When a typical large TV display cuts off inches from all edges of your desktop, I wouldn't classify that as a properly computer display. Even the most rudimentary PC display will always display edge to edge. Most TV's don't offer an option to turn off overscan or even acknowledge it's existence to the consumer. If they do offer adjustments anymore, they require a technical knowledge of the TV's program modes, which the typical consumer won't venture into let alone know exists.
On a PC monitor, one simply uses the supplied controls to adjust as desired.
They are not the same.
In all fairness, when HDTv's are used through the computer DVI input, they don't overscan. At least, not the ones I've used.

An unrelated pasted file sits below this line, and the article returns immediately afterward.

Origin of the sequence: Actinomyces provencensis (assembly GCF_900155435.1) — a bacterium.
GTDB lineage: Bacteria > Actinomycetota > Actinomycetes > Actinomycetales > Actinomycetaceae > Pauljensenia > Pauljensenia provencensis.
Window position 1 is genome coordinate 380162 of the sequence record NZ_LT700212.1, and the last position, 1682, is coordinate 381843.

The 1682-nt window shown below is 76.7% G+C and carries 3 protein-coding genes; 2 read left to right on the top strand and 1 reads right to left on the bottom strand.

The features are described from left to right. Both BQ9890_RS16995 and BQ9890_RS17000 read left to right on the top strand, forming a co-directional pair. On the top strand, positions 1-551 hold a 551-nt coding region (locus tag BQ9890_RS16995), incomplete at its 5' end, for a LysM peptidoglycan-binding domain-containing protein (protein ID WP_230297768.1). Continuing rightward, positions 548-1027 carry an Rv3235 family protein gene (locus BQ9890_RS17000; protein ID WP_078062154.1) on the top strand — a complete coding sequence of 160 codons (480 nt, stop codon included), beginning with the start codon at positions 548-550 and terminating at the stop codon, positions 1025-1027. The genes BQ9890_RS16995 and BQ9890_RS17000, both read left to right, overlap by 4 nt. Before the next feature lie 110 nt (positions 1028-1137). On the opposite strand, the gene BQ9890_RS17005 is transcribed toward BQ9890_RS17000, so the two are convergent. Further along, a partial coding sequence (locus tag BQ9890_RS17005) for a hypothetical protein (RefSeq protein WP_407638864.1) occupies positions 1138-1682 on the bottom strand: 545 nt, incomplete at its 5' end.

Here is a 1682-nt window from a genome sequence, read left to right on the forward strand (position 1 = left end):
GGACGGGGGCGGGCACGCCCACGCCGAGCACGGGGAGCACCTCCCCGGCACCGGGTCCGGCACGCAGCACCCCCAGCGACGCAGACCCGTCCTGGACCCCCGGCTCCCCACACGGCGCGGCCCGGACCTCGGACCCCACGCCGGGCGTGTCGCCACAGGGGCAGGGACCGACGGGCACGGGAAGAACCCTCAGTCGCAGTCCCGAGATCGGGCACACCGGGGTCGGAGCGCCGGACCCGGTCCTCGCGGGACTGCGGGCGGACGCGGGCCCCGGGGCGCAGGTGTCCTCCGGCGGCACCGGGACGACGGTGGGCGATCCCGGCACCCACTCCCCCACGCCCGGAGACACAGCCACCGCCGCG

The point is really that an HDTV is in the living room, and the computer is usually somewhere else. An HDTV is a family, long distance viewing device, and a computer is a single user, close viewing device.
In addition, the color, contrast, and other viewing features of an HDTV is not intended for computer use, but for viewing consumer entertainment standards.
While I MUST see all the pixel detail from my monitor, I don't need to see all of it on my HDTV. That's another difference.